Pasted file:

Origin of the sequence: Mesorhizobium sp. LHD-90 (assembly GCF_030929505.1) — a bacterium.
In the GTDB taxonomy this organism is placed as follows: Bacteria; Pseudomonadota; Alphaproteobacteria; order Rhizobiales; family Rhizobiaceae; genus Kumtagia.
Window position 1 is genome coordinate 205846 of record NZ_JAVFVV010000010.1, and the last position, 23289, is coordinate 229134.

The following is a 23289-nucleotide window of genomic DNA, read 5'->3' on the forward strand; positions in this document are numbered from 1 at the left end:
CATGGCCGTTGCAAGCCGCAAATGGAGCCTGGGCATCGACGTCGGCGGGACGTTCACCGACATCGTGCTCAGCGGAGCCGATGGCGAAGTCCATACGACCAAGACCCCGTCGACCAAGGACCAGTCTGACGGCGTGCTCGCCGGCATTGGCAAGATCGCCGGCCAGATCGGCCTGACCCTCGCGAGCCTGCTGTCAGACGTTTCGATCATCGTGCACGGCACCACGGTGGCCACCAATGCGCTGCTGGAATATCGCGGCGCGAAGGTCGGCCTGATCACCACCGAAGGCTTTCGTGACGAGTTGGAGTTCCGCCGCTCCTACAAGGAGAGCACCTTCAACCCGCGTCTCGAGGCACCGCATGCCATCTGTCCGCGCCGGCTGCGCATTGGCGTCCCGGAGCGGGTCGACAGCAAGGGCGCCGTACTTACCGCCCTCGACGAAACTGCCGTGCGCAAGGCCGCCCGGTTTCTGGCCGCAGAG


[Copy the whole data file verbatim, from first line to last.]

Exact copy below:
Origin of the sequence: Mesorhizobium sp. LHD-90 (assembly GCF_030929505.1) — a bacterium.
In the GTDB taxonomy this organism is placed as follows: Bacteria; Pseudomonadota; Alphaproteobacteria; order Rhizobiales; family Rhizobiaceae; genus Kumtagia.
Window position 1 is genome coordinate 205846 of record NZ_JAVFVV010000010.1, and the last position, 23289, is coordinate 229134.

The following is a 23289-nucleotide window of genomic DNA, read 5'->3' on the forward strand; positions in this document are numbered from 1 at the left end:
CATGGCCGTTGCAAGCCGCAAATGGAGCCTGGGCATCGACGTCGGCGGGACGTTCACCGACATCGTGCTCAGCGGAGCCGATGGCGAAGTCCATACGACCAAGACCCCGTCGACCAAGGACCAGTCTGACGGCGTGCTCGCCGGCATTGGCAAGATCGCCGGCCAGATCGGCCTGACCCTCGCGAGCCTGCTGTCAGACGTTTCGATCATCGTGCACGGCACCACGGTGGCCACCAATGCGCTGCTGGAATATCGCGGCGCGAAGGTCGGCCTGATCACCACCGAAGGCTTTCGTGACGAGTTGGAGTTCCGCCGCTCCTACAAGGAGAGCACCTTCAACCCGCGTCTCGAGGCACCGCATGCCATCTGTCCGCGCCGGCTGCGCATTGGCGTCCCGGAGCGGGTCGACAGCAAGGGCGCCGTACTTACCGCCCTCGACGAAACTGCCGTGCGCAAGGCCGCCCGGTTTCTGGCCGCAGAG